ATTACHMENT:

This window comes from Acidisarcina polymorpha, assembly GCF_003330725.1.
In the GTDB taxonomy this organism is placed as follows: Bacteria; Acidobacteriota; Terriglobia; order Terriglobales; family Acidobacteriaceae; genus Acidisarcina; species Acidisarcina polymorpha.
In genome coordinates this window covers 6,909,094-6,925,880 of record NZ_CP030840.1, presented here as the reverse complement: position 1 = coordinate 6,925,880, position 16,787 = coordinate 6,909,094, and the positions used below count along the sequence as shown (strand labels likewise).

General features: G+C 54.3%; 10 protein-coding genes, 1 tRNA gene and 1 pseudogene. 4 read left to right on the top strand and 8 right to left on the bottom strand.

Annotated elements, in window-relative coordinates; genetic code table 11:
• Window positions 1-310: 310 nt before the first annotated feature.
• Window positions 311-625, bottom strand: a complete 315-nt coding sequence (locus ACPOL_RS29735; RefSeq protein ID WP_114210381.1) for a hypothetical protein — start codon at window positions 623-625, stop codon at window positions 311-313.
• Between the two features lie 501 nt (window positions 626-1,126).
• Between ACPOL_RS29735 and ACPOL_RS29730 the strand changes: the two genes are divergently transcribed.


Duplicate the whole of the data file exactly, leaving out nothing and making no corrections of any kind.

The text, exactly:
This window comes from Acidisarcina polymorpha, assembly GCF_003330725.1.
In the GTDB taxonomy this organism is placed as follows: Bacteria; Acidobacteriota; Terriglobia; order Terriglobales; family Acidobacteriaceae; genus Acidisarcina; species Acidisarcina polymorpha.
In genome coordinates this window covers 6,909,094-6,925,880 of record NZ_CP030840.1, presented here as the reverse complement: position 1 = coordinate 6,925,880, position 16,787 = coordinate 6,909,094, and the positions used below count along the sequence as shown (strand labels likewise).

General features: G+C 54.3%; 10 protein-coding genes, 1 tRNA gene and 1 pseudogene. 4 read left to right on the top strand and 8 right to left on the bottom strand.

Annotated elements, in window-relative coordinates; genetic code table 11:
• Window positions 1-310: 310 nt before the first annotated feature.
• Window positions 311-625, bottom strand: a complete 315-nt coding sequence (locus ACPOL_RS29735; RefSeq protein ID WP_114210381.1) for a hypothetical protein — start codon at window positions 623-625, stop codon at window positions 311-313.
• Between the two features lie 501 nt (window positions 626-1,126).
• Between ACPOL_RS29735 and ACPOL_RS29730 the strand changes: the two genes are divergently transcribed.